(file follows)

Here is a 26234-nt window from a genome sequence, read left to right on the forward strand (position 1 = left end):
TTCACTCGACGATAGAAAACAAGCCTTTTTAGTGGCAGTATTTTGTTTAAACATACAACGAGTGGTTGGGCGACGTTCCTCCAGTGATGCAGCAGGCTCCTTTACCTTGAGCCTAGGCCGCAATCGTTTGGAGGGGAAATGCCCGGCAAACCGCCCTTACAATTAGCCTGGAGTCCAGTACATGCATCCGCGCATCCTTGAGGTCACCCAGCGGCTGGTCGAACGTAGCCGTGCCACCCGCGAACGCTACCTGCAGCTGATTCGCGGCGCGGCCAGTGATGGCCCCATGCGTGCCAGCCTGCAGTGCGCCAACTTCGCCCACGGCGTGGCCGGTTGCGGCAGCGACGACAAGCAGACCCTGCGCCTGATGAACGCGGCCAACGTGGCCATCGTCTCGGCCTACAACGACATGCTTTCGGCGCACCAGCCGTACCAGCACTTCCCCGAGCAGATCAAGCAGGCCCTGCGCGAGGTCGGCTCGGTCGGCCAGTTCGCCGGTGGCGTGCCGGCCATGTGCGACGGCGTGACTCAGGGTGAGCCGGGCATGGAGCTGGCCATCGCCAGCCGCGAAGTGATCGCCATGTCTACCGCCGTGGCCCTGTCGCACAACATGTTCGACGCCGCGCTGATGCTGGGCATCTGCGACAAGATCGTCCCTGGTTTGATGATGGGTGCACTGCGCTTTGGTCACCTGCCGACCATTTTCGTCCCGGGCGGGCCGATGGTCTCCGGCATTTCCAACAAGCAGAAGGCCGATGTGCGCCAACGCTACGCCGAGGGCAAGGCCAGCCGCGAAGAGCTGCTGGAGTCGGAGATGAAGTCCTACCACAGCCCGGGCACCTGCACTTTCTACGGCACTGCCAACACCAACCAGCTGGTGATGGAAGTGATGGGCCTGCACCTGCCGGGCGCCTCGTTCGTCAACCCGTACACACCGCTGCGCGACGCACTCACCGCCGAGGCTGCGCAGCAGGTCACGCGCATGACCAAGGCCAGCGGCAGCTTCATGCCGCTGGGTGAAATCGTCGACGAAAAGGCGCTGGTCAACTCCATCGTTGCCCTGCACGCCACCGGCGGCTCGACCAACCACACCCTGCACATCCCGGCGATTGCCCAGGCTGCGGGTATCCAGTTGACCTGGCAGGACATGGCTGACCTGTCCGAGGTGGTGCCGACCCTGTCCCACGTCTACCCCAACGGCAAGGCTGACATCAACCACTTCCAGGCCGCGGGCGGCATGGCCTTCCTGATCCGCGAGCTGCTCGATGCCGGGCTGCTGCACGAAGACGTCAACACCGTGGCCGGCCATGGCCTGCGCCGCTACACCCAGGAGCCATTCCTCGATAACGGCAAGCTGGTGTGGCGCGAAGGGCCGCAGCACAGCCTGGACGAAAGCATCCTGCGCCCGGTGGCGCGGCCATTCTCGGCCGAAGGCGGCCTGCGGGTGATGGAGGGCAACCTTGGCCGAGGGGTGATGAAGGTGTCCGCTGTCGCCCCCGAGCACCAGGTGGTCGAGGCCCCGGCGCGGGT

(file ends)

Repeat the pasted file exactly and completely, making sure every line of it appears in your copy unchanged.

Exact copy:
Here is a 26234-nt window from a genome sequence, read left to right on the forward strand (position 1 = left end):
TTCACTCGACGATAGAAAACAAGCCTTTTTAGTGGCAGTATTTTGTTTAAACATACAACGAGTGGTTGGGCGACGTTCCTCCAGTGATGCAGCAGGCTCCTTTACCTTGAGCCTAGGCCGCAATCGTTTGGAGGGGAAATGCCCGGCAAACCGCCCTTACAATTAGCCTGGAGTCCAGTACATGCATCCGCGCATCCTTGAGGTCACCCAGCGGCTGGTCGAACGTAGCCGTGCCACCCGCGAACGCTACCTGCAGCTGATTCGCGGCGCGGCCAGTGATGGCCCCATGCGTGCCAGCCTGCAGTGCGCCAACTTCGCCCACGGCGTGGCCGGTTGCGGCAGCGACGACAAGCAGACCCTGCGCCTGATGAACGCGGCCAACGTGGCCATCGTCTCGGCCTACAACGACATGCTTTCGGCGCACCAGCCGTACCAGCACTTCCCCGAGCAGATCAAGCAGGCCCTGCGCGAGGTCGGCTCGGTCGGCCAGTTCGCCGGTGGCGTGCCGGCCATGTGCGACGGCGTGACTCAGGGTGAGCCGGGCATGGAGCTGGCCATCGCCAGCCGCGAAGTGATCGCCATGTCTACCGCCGTGGCCCTGTCGCACAACATGTTCGACGCCGCGCTGATGCTGGGCATCTGCGACAAGATCGTCCCTGGTTTGATGATGGGTGCACTGCGCTTTGGTCACCTGCCGACCATTTTCGTCCCGGGCGGGCCGATGGTCTCCGGCATTTCCAACAAGCAGAAGGCCGATGTGCGCCAACGCTACGCCGAGGGCAAGGCCAGCCGCGAAGAGCTGCTGGAGTCGGAGATGAAGTCCTACCACAGCCCGGGCACCTGCACTTTCTACGGCACTGCCAACACCAACCAGCTGGTGATGGAAGTGATGGGCCTGCACCTGCCGGGCGCCTCGTTCGTCAACCCGTACACACCGCTGCGCGACGCACTCACCGCCGAGGCTGCGCAGCAGGTCACGCGCATGACCAAGGCCAGCGGCAGCTTCATGCCGCTGGGTGAAATCGTCGACGAAAAGGCGCTGGTCAACTCCATCGTTGCCCTGCACGCCACCGGCGGCTCGACCAACCACACCCTGCACATCCCGGCGATTGCCCAGGCTGCGGGTATCCAGTTGACCTGGCAGGACATGGCTGACCTGTCCGAGGTGGTGCCGACCCTGTCCCACGTCTACCCCAACGGCAAGGCTGACATCAACCACTTCCAGGCCGCGGGCGGCATGGCCTTCCTGATCCGCGAGCTGCTCGATGCCGGGCTGCTGCACGAAGACGTCAACACCGTGGCCGGCCATGGCCTGCGCCGCTACACCCAGGAGCCATTCCTCGATAACGGCAAGCTGGTGTGGCGCGAAGGGCCGCAGCACAGCCTGGACGAAAGCATCCTGCGCCCGGTGGCGCGGCCATTCTCGGCCGAAGGCGGCCTGCGGGTGATGGAGGGCAACCTTGGCCGAGGGGTGATGAAGGTGTCCGCTGTCGCCCCCGAGCACCAGGTGGTCGAGGCCCCGGCGCGGGT